This can’t be unrelated to the growing importance of contemporary culture to organizations.

In December (how did I miss this?) Merriam-Webster announced its list of the top 10 words of 2014 based on frequency of search.  “Culture” came out on top.  Here’s how the dictionary publisher framed it:

Culture is a big word at back-to-school time each year, but this year lookups extended beyond the academic calendar. The term conveys a kind of academic attention to systematic behavior and allows us to identify and isolate an idea, issue, or group: we speak of a “culture of transparency” or “consumer culture.” Culture can be either very broad (as in “celebrity culture” or “winning culture”) or very specific (as in “test-prep culture” or “marching band culture”).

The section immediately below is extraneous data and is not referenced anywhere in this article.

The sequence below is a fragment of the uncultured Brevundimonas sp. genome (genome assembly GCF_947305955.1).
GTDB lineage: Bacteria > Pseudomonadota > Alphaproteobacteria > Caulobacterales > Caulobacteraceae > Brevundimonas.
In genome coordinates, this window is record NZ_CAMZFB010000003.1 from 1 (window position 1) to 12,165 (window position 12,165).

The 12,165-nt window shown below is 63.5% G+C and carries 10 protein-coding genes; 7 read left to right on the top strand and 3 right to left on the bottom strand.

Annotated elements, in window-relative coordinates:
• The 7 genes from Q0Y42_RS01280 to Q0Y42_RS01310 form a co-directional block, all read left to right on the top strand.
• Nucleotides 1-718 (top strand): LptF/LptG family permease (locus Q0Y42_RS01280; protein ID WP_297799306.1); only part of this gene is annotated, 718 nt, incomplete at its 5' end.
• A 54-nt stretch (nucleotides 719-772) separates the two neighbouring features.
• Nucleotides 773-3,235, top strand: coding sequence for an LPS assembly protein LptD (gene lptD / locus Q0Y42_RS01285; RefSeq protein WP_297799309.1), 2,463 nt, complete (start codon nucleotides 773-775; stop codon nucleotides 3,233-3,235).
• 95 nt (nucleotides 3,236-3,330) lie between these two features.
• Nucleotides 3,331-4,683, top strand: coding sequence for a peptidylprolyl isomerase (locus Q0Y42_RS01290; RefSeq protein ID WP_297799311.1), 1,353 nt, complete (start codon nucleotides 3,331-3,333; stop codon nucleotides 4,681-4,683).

This year, the use of the word culture to define ideas in this way has moved from the classroom syllabus to the conversation at large, appearing in headlines and analyses across a wide swath of topics.

Rounding out slots 2-10 are:

2.  nostalgia

3.  insidious

4.  legacy

5.  feminism

6.  je ne sais quoi

7.  innovation

8.  surreptitious

9.  autonomy

10. morbidity

There’s a reason culture is burrowing its way deeper into the corporation: It’s a word on everyone’s mind.

Additional reading:

Posted by Rob Fields

Observer. Curator. Marketer. Dot connector.